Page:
I had to quit playing rugby after getting severe concussion

I’d been doing it since I was eight

Third year Maths and Business Management student Aimee Fearn has a passion for rugby, but a major injury forced her to quit.

She’d been playing rugby since she was eight and wanted to continue her love of the sport during her time at Brookes. A head injury during a training session left her concussed for months, forcing her to quit the sport. Aimee spoke to The Tab to talk about what happened to her.


What happened to you?

“During a training session in my second year I was getting up off the floor and my own team mate ran into me by accident. My head connected with her stomach and I heard everything click in my neck.

“I think it was so severe because it took me completely by surprise and I wasn’t ready for it. I went into shock, the training session stopped, my coach ran over, and I was whisked off on a stretcher as they thought I had a neck and back injury.”


“I don’t actually remember any of what happened. I was completely out of it. My dreams jumped from being on a beach in Costa Rita one moment to squirrels eating apples the next. I was also blabbing things in Welsh.

“I was taken to the hospital and advised to go home after I was told nothing was wrong with me. They didn’t do an MRI scan or anything, I wasn’t even told that I was concussed as I hadn’t thrown up. I actually remember the doctor saying “I don’t know why she’s so confused”. They were completely useless.”

What effects did the injury have on you?

“For about a month after the injury I would fall in and out of consciousness sporadically.

“We were having our team photo and I would just stare blankly into space. My team mate told me to go home. I phoned my mum and mid conversation passed out. My mum had to re-ring me in order to wake me up.

“I remember that I was with a friend in Costa one time and ordered a latte. After just a few sips my heart started beating incredibly fast and it felt like a cloud landed on my head. I felt dazed and my vision went blurry. I couldn’t have caffeine for a year which was really frustrating as I’m a massive coffee lover.


“I also got really depressed and just felt lonely after it happened. I didn’t seek any professional help about it which I do regret a little as I just felt so awful.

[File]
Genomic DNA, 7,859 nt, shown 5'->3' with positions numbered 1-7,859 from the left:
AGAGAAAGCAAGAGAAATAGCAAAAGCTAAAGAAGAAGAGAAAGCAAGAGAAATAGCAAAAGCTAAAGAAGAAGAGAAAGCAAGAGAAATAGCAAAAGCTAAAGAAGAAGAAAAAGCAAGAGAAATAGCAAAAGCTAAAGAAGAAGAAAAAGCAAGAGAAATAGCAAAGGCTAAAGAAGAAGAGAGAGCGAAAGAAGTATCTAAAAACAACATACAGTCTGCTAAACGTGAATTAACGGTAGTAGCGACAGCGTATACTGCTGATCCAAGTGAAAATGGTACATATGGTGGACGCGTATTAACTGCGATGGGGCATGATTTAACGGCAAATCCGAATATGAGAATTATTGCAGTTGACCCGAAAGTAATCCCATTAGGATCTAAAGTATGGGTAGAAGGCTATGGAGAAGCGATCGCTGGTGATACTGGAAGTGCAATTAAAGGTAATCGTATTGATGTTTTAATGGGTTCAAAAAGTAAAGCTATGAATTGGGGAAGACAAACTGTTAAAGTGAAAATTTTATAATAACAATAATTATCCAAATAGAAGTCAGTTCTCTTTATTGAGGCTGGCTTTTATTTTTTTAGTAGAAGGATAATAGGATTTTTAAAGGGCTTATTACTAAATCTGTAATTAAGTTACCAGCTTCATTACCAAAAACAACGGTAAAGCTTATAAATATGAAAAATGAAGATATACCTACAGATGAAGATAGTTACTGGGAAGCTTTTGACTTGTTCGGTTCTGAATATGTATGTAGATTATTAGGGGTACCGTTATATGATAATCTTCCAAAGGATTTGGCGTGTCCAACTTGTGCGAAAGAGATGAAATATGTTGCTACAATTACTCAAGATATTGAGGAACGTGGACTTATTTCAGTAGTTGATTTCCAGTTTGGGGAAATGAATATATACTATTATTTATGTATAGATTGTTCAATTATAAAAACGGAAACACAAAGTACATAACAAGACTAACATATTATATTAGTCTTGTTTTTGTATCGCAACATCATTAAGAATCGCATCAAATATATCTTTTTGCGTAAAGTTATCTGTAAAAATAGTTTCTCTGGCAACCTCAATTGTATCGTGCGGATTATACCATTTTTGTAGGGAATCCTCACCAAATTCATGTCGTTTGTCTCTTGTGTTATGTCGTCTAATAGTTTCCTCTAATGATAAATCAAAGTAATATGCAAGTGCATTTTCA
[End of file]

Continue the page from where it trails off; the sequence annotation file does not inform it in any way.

“I felt like people were looking at me and wondering why I wasn’t playing, as if I just had a little knock and that I should be over it. That’s the thing with mental health, its different for everyone and those who haven’t experienced it don’t understand.”

Have you had any long term effects?

“Yes, the concussion induced me to develop dyslexia. It has also resulted in some memory loss. For example I will be having a conversation with someone and all of a sudden completely forget what we were just talking about. I also can’t retain much information now. In general I just feel completely different from before the accident.”


What did you do to make yourself feel better?

“I had to completely detach myself from rugby and surround myself with close friends and family who understood and supported me. Anything to do with rugby would upset me as I knew I could never play again.”

Has it affected your social life?

“A little bit I suppose. I wasn’t supposed to drink any alcohol as any stimulants would really affect me. But of course I did drink occasionally. However, when I did go out I would have a hangover for like two days afterwards, it was horrible.

“I was also Social Sec of the girl’s rugby team in my second year and felt like I did a rubbish job because my heart just wasn’t in it.”


“As a result of the dyslexia my grades dropped massively. I went from getting 2 A’s and a B at A-Level to barely scrapping past all my uni work. I would end up giving in loads of essays half done because I couldn’t concentrate long enough to finish them. I would sit down and literally not be able to see the words on the page.

“I also went home for a month as I kept passing out so didn’t attend any lectures which obviously didn’t help. I have been given extra time in exams now so hopefully that will make things better.”


Do you have any regrets?

“On the whole no. I don’t regret ever playing rugby because I loved it so much.

“But I also don’t regret that I quit as I couldn’t have continued playing. I didn’t want to harm myself any more.

“I haven’t played since, but am thinking about going back to touch rugby after uni. I think it has worked out quite well as not playing has given me more free time in my third year.”